In any case, Graham Elliot says the obvious standouts were Amanda’s head-on shrimp and grits with ham, pickled raisins, and roasted peaches, Brooke’s shrimp-encrusted Scotch egg bonanza, and Shirley’s grits-and-steamed-egg-custard combo

And the winner is … Brooke’s shrimp egg!

Graham Elliot does not, however, care for Casey’s coconut shrimp and grits with corn (too corny) Katsuji’s complicated Mexican adobo-style extravaganza (too complicated), or John’s Korean-style interpretation, with faux kimchee and kimchee butter (generally baffling). Since whatever the problem with John’s dish is is beyond articulation, John is named the loser, so he must now fight Gerald to sudden death.

As the sun rises in the East, the warriors prepare for battle. “At 58 years old, I’m kind of a dying breed,” muses John, with a sadness that can only come from a man once named the most hated chef in Dallas. When it is his turn, Gerald shares the hardest thing he’s gone through was the time he had to live out of his car to put a roof over his kids’ heads.

On that note, everything takes a dark turn. As they pull up to the site of their impeding duel, John and Gerald discover that they are actually on Boone Hall Plantation, which on the plus side is beautiful, but on the minus side is a former plantation. “This is where slaves lived,” whispers John, who is white. “I know,” says Gerald, who is black. John and Gerald agree that it is important not to shy away from history. In flowing floral ruffles, Padma leads a quick group discussion on the legacy of slavery in America. “There’s certainly a lot of history here,” transitions our trusty sidekick Gail Simmons, “but we’re here because it’s home to one of the world’s largest oyster festivals.” Ehhhhhh.

So, okay, it’s time for an oyster roast. Seems simple, but Graham cheerfully assures them that there are many ways it can all go wrong. For instance, your oysters could be filled with crabs, a horrifying possibility neither Gerald nor I had previously considered. Luckily, Gerald has time to roast a new batch real quick, so he can serve his oysters with Thai-style mignonette and be sure they are blessedly free of crabs. Meanwhile, John cream-poaches his oysters with a truffle infusion, which he can do, because he brought a truffle from home. Never travel without it, that’s what I say!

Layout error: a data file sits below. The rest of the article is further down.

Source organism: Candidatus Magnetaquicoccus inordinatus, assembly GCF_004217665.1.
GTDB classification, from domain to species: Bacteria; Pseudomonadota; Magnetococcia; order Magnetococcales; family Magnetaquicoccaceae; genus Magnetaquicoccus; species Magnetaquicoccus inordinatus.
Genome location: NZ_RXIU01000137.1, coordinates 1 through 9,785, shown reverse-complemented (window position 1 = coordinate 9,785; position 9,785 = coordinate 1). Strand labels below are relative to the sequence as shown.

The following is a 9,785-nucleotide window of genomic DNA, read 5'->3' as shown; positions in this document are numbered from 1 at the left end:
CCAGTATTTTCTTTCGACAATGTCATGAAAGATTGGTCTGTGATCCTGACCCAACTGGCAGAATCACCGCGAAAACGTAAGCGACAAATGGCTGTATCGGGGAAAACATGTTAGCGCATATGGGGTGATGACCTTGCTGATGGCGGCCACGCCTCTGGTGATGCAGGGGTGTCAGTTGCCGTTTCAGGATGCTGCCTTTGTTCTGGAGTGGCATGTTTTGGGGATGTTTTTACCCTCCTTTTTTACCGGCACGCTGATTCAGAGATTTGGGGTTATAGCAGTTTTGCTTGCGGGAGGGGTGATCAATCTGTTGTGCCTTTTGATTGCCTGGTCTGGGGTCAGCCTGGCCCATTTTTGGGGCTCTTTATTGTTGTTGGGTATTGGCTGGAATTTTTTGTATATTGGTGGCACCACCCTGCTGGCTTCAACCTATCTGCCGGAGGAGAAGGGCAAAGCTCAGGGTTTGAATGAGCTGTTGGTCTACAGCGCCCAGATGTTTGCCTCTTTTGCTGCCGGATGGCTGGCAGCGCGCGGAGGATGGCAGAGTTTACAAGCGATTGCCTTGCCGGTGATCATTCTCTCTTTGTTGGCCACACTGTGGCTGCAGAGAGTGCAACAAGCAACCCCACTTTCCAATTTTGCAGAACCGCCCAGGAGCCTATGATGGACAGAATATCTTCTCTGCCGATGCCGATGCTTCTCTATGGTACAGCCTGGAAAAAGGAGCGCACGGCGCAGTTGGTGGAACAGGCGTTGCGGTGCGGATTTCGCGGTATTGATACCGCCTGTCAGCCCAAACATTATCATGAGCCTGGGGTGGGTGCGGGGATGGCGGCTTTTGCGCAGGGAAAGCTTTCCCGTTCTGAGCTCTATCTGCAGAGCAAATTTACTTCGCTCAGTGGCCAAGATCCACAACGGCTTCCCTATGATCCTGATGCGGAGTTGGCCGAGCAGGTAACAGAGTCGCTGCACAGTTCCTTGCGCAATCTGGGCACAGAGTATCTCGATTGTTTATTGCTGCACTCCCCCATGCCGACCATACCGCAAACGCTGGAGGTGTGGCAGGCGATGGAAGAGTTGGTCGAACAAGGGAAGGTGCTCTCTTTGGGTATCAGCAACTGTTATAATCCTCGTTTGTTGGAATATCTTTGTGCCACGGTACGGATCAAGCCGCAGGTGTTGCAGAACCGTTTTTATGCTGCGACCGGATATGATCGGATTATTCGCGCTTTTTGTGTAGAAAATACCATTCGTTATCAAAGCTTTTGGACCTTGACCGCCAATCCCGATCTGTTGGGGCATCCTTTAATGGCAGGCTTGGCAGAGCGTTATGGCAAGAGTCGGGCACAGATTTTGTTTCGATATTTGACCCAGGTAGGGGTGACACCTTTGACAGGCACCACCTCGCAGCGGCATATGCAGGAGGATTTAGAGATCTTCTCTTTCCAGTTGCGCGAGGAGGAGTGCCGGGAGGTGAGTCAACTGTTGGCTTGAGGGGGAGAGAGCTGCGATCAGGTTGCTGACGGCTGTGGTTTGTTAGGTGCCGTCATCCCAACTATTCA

It is a difficult decision. On the one hand, Gerald’s dish had “true oyster flavor,” but then again, John’s dish “developed a lot of flavor.” So much flavor! Will they choose the one with the flavor, or the other one with the flavor? The other one, it turns out. Gerald’s Thai spices weren’t spicy enough, and he so he banished to the internet-only wilds of “Last Chance Kitchen.”

And after all that, we’re done with the kickoff! Coming up this season: Sheldon has a medical emergency! Emily has a tearful breakdown! Padma eats the best meal of her life, except for all the other meals, and Jim smokes a chili pepper! It’s going to be big, you guys. See you next week.

Top Chef Premiere Recap: Strawberry Syrup and Ranch Dressing